In a recent paper at DUX 2007 which engages with an earlier essay on “Implications for Design”, Paul Dourish extends and augment his argument. Responsibilities and Implications: Further Thoughts on Ethnography and Design. It is well worth reading.
In his "Implications for Design” paper at CHI 2006, Dourish caused a bit of a stir by questioning the insistence on a section with this title at the end of ethnographically inspired papers at HCI and User Experience conferences. He argued that such implications – “a delimited set of short-term requirements or constraints upon the design of contemporary or shortly anticipated technologies” (Dourish 2007:11). – sell ethnography short at a number of levels. They put ethnography in a service relationship to design; they privilege technology or ‘things’ over practice; and unwittingly limit, not extend the space for people themselves to be engaged in the design process – a mirror of the colonising project of early C20th anthropology.
In his Responsibilities and Implications paper, Dourish explores in some detail two areas of ethnography, on emotion (Abu Lughod, Lutz) and mobility and state/personhood, written with no regard for design of technologies. His argument, simply stated, is that there is huge value in such an exercise. Specifically, inspired and written with a broader intent than most ‘design ethnographies’ allow, these accounts “do present implications for design in the form of consequential, profound, and direct guidance for how to think about the issues in question…[for whilst] Information technology and interactive systems are not in evidence in any of their studies; user experience, however, is front and center. User experience is their topic, and to the extent that what they attend to us the role of emotion and mobility in user experience, their implications for the design of technologies in these areas are legion.”(11)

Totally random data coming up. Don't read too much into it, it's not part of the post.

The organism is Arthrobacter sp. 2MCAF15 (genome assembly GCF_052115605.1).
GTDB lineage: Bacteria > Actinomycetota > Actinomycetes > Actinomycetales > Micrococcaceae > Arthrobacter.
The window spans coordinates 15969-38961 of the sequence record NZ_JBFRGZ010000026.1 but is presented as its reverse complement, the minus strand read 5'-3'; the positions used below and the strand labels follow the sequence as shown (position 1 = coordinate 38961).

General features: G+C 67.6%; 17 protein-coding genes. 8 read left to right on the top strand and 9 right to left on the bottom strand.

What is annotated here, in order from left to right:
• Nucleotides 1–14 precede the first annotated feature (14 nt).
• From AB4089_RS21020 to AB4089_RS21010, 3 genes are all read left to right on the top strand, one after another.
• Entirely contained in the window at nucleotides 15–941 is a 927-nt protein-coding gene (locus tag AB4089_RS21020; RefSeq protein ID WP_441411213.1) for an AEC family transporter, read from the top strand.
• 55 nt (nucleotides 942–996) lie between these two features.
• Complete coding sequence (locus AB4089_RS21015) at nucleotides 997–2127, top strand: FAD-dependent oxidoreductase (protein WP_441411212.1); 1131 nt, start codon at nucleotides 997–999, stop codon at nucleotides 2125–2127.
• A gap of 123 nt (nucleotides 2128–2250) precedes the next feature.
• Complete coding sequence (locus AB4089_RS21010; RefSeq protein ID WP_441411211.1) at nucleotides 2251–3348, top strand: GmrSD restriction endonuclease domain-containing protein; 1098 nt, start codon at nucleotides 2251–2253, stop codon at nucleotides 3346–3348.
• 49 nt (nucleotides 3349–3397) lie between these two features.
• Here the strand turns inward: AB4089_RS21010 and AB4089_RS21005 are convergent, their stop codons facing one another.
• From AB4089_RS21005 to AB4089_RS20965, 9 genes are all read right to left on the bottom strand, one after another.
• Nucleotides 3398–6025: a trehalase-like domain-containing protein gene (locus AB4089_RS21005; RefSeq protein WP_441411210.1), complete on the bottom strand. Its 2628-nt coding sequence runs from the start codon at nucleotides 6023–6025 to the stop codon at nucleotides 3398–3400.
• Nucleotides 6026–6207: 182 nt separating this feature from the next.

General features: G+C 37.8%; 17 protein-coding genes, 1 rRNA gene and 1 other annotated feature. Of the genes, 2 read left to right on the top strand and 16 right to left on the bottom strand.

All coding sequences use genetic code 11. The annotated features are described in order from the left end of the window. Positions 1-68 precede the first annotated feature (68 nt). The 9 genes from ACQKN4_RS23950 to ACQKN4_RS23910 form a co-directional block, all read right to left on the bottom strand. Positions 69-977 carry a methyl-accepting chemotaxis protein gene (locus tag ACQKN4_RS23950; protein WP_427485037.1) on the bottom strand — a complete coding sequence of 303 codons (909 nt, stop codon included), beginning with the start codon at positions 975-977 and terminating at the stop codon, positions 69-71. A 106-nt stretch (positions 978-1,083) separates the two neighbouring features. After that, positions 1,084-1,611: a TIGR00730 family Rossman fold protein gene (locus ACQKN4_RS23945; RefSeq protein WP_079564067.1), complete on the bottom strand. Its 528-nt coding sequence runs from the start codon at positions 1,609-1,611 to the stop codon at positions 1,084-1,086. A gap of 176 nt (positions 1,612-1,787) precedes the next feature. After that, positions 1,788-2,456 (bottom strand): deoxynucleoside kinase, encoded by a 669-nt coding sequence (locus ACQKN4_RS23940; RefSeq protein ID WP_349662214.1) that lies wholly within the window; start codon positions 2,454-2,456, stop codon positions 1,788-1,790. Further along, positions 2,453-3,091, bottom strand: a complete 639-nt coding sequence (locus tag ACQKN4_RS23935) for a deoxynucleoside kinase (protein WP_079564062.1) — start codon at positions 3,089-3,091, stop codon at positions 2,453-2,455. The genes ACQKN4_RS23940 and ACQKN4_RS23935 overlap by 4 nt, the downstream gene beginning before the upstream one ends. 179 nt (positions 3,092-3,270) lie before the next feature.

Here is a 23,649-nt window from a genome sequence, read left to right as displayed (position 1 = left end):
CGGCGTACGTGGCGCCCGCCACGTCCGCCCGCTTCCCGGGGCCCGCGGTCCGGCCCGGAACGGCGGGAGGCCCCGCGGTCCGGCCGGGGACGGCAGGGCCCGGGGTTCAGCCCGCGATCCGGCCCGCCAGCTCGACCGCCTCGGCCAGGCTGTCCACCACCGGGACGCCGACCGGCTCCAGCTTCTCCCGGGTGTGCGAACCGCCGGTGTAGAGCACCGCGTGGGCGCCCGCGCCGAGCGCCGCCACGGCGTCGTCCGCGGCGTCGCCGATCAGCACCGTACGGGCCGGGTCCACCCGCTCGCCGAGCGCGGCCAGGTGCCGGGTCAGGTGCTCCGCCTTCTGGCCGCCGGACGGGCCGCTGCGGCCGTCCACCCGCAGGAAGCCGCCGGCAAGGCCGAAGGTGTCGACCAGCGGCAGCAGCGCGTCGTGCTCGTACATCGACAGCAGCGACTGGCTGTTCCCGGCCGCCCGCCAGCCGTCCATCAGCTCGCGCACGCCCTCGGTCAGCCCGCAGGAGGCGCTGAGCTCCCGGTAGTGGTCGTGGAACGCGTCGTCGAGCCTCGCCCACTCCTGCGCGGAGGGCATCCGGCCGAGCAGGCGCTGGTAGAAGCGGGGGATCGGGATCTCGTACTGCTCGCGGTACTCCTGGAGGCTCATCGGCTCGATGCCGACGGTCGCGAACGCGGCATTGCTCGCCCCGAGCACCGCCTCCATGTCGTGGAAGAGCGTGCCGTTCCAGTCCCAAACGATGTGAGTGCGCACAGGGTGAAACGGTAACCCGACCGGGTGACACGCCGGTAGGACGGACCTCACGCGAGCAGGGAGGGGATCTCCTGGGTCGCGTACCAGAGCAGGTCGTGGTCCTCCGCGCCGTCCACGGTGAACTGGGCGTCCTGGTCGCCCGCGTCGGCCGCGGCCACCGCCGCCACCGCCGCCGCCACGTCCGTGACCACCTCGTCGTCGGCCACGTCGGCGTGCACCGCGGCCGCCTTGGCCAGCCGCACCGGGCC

How nice to see such a lucid argument for the profound impacts ethnography can make, as something that opens up, expands opportunity rather than narrows and delimits the zone of potential engagement for designers and business. For this to happen, Dourish argue, the move from ethnography to design needs to be seen as a conceptual and imaginative exercise, not one of creating lists or summarising empirical evidence into “designed fact”. However, this needs ethnographers and designers to see ethnographic engagements not as an opportunity to just talk to “people as potential users of technology” which can be turned into useful things for designers but as engagements with “topics, people, and fieldsites [that can be] used to understand phenomena of import to design, and [and this is the important bit] the implications arise out of the analysis of these materials.” (12).
As the responsibility for ethnographically grounded design results?
Well this is not something that either ethnographers or designers alone can be held to account for. It is a task to be shared, a collective endeavour.